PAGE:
Cure for Leukemia

Source = Standard

Treatment for Leukemia depends primarily on health, age, and the type of leukemia you have. Common treatments used to fight against leukemia are-

1. Chemotherapy

It is one of the most common and major treatments for leukemia. Chemotherapy uses chemicals to kill leukemia cells. Depending on their age and health, a person receives a dosage of drugs. The drugs used can be injected into a vein or taken in pill form.

2. Targeted Therapy 

As the name implies, targeted therapy drugs attack particular parts of cancer cells. It is used when chemotherapy doesn’t work. For instance, Gleevec stops the reach of protein within the cells with chronic myelogenous leukemia.

3. Radiation Therapy

In leukemia, radiation therapy uses high-energy beams to destroy leukemia cells and ultimately stops the growth. During this treatment, a person lies on the table, while a large machine directs the radiation to the point on a body.

A person may receive radiation only at one point, where there is a collection of leukemia cells or over the whole body.

4. Stem Cell Transplant 

It is majorly used to restore healthy bone marrow in a person with leukemia. SCT or bone marrow transplant replaces the damaged bone marrow with healthy bone marrow. Before SCT, a patient receives radiation of therapy to destroy the unhealthy bones. A person with leukemia may receive stem cells from a donor (in case). It is very similar to a bone marrow transplant.

When to See a Doctor?

Be serious! Consult a doctor if you see any of the blood cancer symptoms described above. Though Leukemia symptoms are not specific, they could help you out in identifying other diseases as well (in case). Symptoms like drenching, night sweats, and severe headaches should be addressed without delay.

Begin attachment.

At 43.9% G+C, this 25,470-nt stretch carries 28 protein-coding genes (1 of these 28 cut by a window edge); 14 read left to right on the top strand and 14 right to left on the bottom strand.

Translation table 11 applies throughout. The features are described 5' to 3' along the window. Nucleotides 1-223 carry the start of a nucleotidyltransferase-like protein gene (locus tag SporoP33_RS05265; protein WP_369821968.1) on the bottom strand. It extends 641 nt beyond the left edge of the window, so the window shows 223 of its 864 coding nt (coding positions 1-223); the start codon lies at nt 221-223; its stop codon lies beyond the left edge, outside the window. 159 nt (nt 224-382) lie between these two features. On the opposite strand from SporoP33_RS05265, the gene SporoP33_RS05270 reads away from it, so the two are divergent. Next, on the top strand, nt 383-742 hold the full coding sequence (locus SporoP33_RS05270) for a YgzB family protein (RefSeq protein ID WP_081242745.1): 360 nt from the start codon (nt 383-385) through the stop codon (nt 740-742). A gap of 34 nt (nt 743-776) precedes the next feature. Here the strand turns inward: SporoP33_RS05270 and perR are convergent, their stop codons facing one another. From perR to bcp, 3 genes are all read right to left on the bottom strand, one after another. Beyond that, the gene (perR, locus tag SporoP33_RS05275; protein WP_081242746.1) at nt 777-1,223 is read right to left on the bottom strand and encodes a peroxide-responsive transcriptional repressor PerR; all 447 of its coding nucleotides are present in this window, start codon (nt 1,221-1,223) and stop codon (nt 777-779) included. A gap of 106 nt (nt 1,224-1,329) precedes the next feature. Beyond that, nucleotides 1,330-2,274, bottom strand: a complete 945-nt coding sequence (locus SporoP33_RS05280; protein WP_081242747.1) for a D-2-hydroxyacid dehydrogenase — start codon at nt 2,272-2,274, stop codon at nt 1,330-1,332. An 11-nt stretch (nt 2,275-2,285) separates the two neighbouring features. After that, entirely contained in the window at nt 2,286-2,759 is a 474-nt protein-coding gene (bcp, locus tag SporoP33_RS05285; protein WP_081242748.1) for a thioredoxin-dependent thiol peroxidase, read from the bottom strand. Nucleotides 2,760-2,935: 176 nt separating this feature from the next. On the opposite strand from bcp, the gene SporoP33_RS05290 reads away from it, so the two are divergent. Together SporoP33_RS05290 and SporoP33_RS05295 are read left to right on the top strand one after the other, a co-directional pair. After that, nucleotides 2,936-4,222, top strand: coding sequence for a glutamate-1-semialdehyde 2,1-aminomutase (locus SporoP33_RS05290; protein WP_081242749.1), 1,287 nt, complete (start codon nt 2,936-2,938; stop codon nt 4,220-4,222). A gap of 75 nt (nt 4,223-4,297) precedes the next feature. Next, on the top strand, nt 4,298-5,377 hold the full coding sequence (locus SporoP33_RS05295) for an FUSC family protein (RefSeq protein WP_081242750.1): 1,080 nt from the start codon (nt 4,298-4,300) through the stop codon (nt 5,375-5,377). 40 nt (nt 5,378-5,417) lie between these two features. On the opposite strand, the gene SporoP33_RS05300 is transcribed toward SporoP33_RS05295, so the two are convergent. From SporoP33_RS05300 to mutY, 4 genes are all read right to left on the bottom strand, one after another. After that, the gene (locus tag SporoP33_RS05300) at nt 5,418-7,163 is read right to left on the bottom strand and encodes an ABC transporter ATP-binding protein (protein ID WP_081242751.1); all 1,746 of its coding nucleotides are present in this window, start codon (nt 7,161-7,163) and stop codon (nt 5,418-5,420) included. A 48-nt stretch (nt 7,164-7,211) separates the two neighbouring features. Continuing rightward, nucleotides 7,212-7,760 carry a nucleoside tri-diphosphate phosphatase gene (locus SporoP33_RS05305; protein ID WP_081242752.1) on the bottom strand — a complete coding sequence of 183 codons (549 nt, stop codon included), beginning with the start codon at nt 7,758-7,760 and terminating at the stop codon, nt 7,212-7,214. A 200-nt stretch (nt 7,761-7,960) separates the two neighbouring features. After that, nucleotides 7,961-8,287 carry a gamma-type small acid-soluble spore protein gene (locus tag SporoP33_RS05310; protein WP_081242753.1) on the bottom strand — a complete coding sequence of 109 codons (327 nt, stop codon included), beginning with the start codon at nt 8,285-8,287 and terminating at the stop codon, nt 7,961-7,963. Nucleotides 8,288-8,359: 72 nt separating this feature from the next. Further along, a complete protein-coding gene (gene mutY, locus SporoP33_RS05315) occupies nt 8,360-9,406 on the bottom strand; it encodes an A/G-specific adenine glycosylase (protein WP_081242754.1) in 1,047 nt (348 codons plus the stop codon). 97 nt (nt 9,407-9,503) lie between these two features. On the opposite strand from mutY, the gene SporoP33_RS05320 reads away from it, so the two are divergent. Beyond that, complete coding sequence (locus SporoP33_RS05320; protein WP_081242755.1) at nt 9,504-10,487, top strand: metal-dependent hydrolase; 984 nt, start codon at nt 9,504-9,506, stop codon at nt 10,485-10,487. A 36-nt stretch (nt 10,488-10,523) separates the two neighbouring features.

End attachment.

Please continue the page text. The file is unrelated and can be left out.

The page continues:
Although lymphatic symptoms are not identified at an early stage, consulting a physician and blood test is also an important step. (7.1)

How to Take Care When You Have Leukemia?

Source = Timesofisrael

With time and family support, you can always fight leukemia. Below are the ways you can use to cope with this severe disease.

  • Find a Good Listener – Find someone who is there to hear you out. Ask your doctor about the cancer organization or leukemia and lymphoma society to help you out in dealing with this disease.
  • Learn More About Leukemia – Learn as much as you could about Leukemia. As you know more about leukemia, you become confident in making decisions.

Concluding Thoughts

There are several categories of blood cells that involve platelets, RBCs, and WBCs. Leukemia is referred to as the cancer of the White Blood Cells. It can be fatal, but with proper treatments and early diagnosis, it can be prevented and managed.

Although the successful treatment of leukemia is hard, with the enhancement in technology and research, one day, doctors might find an absolute cure for this disease.